Q: (Craig Slater Ė Sky Sports News) A question for Lewis. A bit related to that. It was obviously a great time of celebration in Britain last weekend. I wonder what you made of the royal wedding Ė and if the British royal family can become a bit more diverse, does it give you optimism that Formula One can become more diverse eventually?

LH: I donít really connect the two, to be honest but I watched here at the weekend, just with a smile on my face the whole time. I think it was great to see such a positive change. It was great to see how happy they both were, and I think it was just a really proud day, I think forÖ for me, for my family, I think for the world. And itís just always great to see positivity and change. The fact that you do have diversity in the royal family today, I think thatís a huge thing. People probably donít even realise how important that is. Even to see at the church, you had a mixture with the ministers, in music, with the choir. It was just really, really beautiful to see. I just had the greatest weekend ever just sitting there watching and seeing talented people play music, speak and then see this power couple walk out. It was the greatest wedding that Iíve ever seen Ė and Iím not big on weddings at all. I avoid them at all costs Ė but this one, I wished I was in England to see it. Plus, England on a sunny day, itís just so beautiful, with the castle and everything. So, I mean it was pretty much a fairytale. I think every kid Ė and adult today thatís particularly not married Ė dreams of having that kind of weekend.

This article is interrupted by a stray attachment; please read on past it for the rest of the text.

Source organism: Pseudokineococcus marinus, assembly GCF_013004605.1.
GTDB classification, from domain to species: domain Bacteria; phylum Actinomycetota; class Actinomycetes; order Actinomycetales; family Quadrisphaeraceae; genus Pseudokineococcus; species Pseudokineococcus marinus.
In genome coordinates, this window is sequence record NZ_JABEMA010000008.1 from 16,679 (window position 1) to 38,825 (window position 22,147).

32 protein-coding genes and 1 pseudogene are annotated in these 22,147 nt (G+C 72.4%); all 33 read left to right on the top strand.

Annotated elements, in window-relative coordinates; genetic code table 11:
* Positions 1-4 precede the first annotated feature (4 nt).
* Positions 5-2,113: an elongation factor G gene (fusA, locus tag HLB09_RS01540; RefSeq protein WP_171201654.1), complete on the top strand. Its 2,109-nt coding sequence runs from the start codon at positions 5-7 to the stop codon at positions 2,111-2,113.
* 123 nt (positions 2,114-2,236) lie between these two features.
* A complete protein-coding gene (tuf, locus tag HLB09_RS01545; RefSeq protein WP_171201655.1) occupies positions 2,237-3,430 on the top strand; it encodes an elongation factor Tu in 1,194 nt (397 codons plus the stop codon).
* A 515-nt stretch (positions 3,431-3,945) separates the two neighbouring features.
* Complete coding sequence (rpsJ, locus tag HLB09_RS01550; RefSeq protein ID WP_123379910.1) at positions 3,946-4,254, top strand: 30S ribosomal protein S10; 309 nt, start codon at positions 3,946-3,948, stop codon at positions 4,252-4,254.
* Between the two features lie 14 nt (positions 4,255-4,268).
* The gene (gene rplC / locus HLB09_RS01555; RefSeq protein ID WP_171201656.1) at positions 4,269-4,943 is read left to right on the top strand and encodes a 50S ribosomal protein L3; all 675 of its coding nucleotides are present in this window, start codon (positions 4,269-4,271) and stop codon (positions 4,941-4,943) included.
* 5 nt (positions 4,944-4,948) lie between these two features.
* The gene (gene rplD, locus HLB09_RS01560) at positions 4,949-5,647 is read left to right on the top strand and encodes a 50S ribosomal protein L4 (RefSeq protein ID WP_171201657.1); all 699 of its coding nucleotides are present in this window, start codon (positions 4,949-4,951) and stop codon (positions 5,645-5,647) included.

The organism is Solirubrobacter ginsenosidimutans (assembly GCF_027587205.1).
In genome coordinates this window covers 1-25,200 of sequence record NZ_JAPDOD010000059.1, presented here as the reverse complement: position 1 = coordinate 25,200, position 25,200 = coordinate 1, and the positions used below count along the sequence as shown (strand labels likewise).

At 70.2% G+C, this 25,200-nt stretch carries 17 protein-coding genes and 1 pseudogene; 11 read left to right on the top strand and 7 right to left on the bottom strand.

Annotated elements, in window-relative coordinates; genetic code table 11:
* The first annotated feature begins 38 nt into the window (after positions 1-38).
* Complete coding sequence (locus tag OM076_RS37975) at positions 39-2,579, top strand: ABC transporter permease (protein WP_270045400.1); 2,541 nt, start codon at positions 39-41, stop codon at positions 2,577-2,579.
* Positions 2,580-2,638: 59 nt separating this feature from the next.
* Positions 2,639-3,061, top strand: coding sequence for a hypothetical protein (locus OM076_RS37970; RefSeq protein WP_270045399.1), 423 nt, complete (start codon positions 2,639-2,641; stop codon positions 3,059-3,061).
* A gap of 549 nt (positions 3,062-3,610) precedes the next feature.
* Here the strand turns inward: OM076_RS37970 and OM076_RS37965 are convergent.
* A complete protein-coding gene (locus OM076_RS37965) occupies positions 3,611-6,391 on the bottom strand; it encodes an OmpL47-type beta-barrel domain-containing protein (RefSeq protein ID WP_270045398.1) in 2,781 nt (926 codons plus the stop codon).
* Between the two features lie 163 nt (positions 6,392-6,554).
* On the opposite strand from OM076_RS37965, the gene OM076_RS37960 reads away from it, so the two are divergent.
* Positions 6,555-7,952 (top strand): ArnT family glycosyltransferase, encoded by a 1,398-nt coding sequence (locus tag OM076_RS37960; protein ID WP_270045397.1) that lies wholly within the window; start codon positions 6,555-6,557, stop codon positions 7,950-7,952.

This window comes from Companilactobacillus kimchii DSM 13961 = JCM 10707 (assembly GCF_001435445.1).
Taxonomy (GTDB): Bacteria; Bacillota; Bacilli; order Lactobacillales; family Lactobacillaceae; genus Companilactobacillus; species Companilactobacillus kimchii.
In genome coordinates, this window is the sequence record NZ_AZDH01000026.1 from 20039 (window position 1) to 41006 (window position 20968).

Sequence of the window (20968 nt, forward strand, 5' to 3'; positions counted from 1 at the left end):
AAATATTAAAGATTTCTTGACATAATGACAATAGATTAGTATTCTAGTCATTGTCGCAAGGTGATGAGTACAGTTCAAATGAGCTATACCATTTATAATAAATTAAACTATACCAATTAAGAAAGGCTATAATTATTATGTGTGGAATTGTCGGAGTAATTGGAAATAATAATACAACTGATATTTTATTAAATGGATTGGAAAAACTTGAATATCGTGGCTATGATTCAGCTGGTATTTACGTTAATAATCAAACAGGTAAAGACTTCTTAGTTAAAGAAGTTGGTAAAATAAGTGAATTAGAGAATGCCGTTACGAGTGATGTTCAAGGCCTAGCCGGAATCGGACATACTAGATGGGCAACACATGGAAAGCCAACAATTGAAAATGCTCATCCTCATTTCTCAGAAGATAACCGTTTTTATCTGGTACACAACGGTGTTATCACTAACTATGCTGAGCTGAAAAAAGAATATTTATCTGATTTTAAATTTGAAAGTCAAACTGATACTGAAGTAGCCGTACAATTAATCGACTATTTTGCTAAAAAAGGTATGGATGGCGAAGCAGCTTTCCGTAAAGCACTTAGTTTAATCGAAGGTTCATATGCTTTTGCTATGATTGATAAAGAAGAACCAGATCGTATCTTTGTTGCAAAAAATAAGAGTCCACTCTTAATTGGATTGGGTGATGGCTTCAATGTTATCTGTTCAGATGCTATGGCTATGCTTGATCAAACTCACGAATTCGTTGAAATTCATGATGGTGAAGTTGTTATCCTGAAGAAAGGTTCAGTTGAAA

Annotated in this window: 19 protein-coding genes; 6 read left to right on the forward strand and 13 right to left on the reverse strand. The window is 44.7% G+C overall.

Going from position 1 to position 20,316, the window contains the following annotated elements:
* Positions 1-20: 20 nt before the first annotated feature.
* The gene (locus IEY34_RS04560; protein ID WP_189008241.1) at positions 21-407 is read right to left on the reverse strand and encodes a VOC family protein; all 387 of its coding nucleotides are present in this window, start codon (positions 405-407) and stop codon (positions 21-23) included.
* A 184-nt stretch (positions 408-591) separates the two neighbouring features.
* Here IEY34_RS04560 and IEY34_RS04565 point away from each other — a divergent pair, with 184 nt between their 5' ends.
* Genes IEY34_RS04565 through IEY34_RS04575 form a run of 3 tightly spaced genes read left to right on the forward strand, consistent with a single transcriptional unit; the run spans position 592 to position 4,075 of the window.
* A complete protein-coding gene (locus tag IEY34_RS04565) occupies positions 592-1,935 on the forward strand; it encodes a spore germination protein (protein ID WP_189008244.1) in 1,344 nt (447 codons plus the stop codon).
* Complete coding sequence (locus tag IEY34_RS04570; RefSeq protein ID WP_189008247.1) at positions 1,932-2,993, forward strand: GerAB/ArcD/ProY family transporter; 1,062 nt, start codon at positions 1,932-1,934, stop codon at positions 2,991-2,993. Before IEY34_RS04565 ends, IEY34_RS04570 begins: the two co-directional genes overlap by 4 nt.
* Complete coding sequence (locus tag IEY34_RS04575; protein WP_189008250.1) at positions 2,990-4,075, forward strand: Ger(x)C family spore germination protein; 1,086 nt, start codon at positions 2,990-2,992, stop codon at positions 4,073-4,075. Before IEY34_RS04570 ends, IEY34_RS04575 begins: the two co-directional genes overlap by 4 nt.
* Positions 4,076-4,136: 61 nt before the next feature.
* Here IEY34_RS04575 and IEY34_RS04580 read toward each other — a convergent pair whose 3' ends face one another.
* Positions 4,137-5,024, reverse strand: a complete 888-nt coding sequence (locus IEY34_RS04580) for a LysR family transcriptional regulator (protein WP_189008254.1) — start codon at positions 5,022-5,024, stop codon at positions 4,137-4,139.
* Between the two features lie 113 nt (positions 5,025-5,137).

Q: (Scott Mitchell Ė Autosport) Seb and Lewis, Charles is up there with you. He comes into F1 this season with a huge amount of expectation and hype, based on his performance in junior formulae. You had exactly the same, the two of you, when you came into F1 first time around. What would your advice be to him about how to handle that pressure of expectation and what do you know and think of him as a driver?